The capital markets or the financial markets have a variety of instruments for traders and investors. These instruments could be a form of debt or equity or other asset classes such as commodities and currencies.
Traders and investors buy and sell these instruments depending on their requirements. But not all transactions are actually completed immediately. While some buyers may want delivery of the securities as soon as possible, others may enter into contracts for give them an option to take delivery at a later date. The transactions that are settled immediately are completed on the basis of the spot rate.
What is spot rate?
In the world of trading in general and financial markets in particular, the ‘spot rate’ refers to the price quoted for an immediate settlement of a trade. Put simply, it is the cash rate or cash price at which a buyer or a seller settles a trade at a given point in time.
In theory, a spot rate could be relevant to any type of trade involving, say, a commodity, security, currency or an interest rate.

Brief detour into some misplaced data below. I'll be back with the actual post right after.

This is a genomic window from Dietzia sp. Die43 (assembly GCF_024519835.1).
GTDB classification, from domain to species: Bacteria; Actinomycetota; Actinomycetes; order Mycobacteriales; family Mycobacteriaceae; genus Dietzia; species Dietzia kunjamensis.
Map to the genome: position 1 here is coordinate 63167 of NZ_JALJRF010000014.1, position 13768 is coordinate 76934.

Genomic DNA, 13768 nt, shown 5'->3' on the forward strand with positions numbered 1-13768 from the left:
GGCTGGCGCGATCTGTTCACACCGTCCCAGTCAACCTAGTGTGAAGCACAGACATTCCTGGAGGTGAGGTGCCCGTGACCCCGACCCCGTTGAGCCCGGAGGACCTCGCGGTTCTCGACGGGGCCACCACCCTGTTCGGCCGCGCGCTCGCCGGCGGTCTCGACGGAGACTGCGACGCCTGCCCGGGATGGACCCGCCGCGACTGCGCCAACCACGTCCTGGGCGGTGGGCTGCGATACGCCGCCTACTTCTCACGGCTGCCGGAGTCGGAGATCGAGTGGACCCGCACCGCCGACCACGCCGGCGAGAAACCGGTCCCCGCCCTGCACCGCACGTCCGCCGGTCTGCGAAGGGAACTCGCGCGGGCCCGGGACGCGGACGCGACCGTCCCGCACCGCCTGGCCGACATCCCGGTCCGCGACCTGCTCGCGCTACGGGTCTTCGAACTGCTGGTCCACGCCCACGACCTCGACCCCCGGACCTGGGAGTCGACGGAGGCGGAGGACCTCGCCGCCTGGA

In the context of a stock market, the spot rate is the current market value of a security or stock available to be bought at that moment. In a nutshell, the spot rate represents the current market value of an asset like a security or a commodity, while it is being traded.
What is the spot market?
The marketplace where the actual spot trade takes place is called the spot market or a cash market or a liquid market. The spot market differs from the ‘non-spot’ market such as the futures and options market, where trading in futures and options (F&O) takes place.
To put it simply, futures transactions are those that give buyers the right to purchase a security in the future at a fixed price. Options refer to contracts where the investor has the right, but not the obligation, to buy or sell a particular security at a set price before the expiry of the contract.
Factors that determine spot rate